Sacchettini said the team will examine three-dimensional structures of a large number of proteins in the TB genome. Their goal is to discover new drugs to treat the disease.
He said the project is the only large-scale structural biology project in the NIH program that will focus on a single organism.
The team will collaborate on the grant with researchers from the University of California-Los Angeles, University of California-Berkeley and Los Alamos National Laboratories.
"We will work on the proteins (from Mycobacteria TB) which, as drug targets, have the potential of reducing to just a few weeks what is now 6-9 months of chemotherapy," Sacchettini said.
He explained that while TB is curable, most people inflicted with the disease do not finish their treatment because the time required is lengthy.
The bacteria that causes the disease, Mycobacterium TB, can evade the human immune system and drug therapy for years by living in a persistent and dormant state.
"When they awake, the infection can reactivate in the person," he said.
The grant is a continuation of Sacchettini's TB research efforts and is important because every second, someone in the world is newly infected with TB bacilli, according to the United Nation's World Health Organization.
About one-third of the world's population is currently infected with the TB bacillus and about 1.7 million died of TB in 2004, according to the WHO's latest figures.
Sacchettini's research team, which collaborates with 90 laboratories in 15 countries, uses protein crystallography, a method of examining molecules three-dimensionally to find, for example, places that might be good sites for a drug to latch on as it fights the disease. These drug targets can reduce the time required for therapy because the medicine would be a straight shot, so to speak, at the pathogen.
"Most people who start therapy never finish. In some of the most infected countries in the world, it's often difficult to get medicine over the period of several months which is required to cure the disease, he said.
"Our main focus is to look at the structures of targets that, if inactivated by a drug, will kill the bacteria quickly," he explained.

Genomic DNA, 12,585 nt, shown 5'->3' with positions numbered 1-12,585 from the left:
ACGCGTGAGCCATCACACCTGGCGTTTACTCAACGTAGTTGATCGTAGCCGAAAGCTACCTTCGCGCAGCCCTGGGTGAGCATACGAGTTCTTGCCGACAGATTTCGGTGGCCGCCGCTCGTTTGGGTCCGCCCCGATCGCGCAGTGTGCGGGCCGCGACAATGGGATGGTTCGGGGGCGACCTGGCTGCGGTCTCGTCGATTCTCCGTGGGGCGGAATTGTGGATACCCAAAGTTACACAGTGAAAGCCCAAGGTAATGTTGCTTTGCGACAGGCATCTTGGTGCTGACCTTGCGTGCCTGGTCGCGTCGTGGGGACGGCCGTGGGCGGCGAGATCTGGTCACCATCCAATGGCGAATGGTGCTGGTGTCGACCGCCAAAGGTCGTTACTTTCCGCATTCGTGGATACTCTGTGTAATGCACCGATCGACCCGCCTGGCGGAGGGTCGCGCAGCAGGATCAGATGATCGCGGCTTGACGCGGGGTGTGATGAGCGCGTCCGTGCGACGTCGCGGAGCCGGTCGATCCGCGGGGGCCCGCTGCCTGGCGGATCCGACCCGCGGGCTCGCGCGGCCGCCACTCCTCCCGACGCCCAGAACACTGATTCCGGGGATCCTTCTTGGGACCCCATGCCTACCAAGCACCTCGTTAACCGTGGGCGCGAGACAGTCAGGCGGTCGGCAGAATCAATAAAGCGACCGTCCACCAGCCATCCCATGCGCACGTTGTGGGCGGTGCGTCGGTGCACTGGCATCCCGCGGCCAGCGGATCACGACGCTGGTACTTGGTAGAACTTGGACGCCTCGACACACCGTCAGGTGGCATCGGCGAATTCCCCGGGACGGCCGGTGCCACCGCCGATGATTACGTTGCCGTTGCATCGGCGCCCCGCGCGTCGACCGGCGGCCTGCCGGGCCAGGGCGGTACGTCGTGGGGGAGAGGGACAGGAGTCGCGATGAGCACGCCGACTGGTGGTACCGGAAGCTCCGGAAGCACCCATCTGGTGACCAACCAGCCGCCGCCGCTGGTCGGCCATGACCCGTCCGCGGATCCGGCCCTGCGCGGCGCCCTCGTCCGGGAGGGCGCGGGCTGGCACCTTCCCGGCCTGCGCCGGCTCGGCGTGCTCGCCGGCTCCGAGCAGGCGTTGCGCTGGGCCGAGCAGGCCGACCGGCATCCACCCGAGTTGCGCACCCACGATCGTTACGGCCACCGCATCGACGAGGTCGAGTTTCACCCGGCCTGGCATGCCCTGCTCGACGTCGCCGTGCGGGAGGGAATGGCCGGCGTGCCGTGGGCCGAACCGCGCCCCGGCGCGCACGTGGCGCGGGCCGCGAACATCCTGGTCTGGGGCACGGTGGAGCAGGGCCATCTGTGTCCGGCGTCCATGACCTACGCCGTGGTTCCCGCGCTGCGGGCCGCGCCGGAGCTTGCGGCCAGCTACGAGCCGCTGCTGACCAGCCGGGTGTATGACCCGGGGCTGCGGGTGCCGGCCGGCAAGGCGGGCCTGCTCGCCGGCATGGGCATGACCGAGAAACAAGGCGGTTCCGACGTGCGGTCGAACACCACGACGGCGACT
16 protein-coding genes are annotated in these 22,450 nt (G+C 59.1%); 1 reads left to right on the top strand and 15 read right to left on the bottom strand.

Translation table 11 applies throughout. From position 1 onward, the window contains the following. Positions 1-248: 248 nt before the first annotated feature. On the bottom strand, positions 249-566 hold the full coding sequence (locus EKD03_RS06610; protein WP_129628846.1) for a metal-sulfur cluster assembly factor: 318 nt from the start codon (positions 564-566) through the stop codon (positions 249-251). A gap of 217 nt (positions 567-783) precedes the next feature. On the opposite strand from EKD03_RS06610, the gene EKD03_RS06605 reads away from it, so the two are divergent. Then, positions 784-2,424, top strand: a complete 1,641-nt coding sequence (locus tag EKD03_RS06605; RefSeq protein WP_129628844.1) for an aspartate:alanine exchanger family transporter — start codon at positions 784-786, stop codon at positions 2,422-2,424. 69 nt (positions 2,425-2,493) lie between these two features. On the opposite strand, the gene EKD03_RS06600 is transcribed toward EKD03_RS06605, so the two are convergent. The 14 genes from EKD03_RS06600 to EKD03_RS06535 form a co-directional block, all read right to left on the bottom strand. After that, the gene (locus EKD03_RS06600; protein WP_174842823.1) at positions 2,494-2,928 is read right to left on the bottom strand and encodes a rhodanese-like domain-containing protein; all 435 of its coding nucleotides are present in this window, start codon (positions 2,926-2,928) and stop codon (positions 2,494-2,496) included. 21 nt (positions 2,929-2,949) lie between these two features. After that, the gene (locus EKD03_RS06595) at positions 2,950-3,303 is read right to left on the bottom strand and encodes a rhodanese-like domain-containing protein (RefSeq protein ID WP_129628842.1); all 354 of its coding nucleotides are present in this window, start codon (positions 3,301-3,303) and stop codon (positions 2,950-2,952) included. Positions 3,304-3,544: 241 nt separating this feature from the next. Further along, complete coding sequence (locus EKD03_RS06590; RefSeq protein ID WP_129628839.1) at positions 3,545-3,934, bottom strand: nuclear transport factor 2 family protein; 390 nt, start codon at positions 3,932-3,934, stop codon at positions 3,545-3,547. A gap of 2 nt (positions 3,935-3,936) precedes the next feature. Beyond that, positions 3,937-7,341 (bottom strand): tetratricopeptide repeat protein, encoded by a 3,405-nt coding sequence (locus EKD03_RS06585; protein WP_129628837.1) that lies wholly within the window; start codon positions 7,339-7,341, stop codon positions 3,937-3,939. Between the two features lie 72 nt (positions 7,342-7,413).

Sacchettini said the team "created a technology pipeline where we can rapidly take any drug target to a 3-D structure in atomic resolution. In many cases a structure can be solved in just a few weeks. Then we can look for potential drugs using 'grid virtual screening.' That can dramatically improve the drug development process."
Grid virtual screening, he explained, is the use of some 1,000 computers on the Texas A&M University campus to dock drug-like molecules into a protein structure to see if they have potential for drug development.
"We use the computers when they are idle, for example, at night, on weekends and holidays when they are not in use by day workers," he said.
This allows scientists to condense what would have been a couple of years of work into a couple of days, he explained.
"We go from the genetics and microbiology to identify targets, then to the pipeline of researchers in the worldwide consortium to help solve the 3-D structure, then to computerized screening to identify potential drugs," he said.
"Under ideal conditions the whole process can be completed in just a few weeks," he added.
"New drugs are always far away. It takes a long time to come out with a new drug," he said. "Even with these faster methods of research, it still likely will be at least seven years before we have a compound in the testing stage. But without these new technologies, it would have taken at least twice that."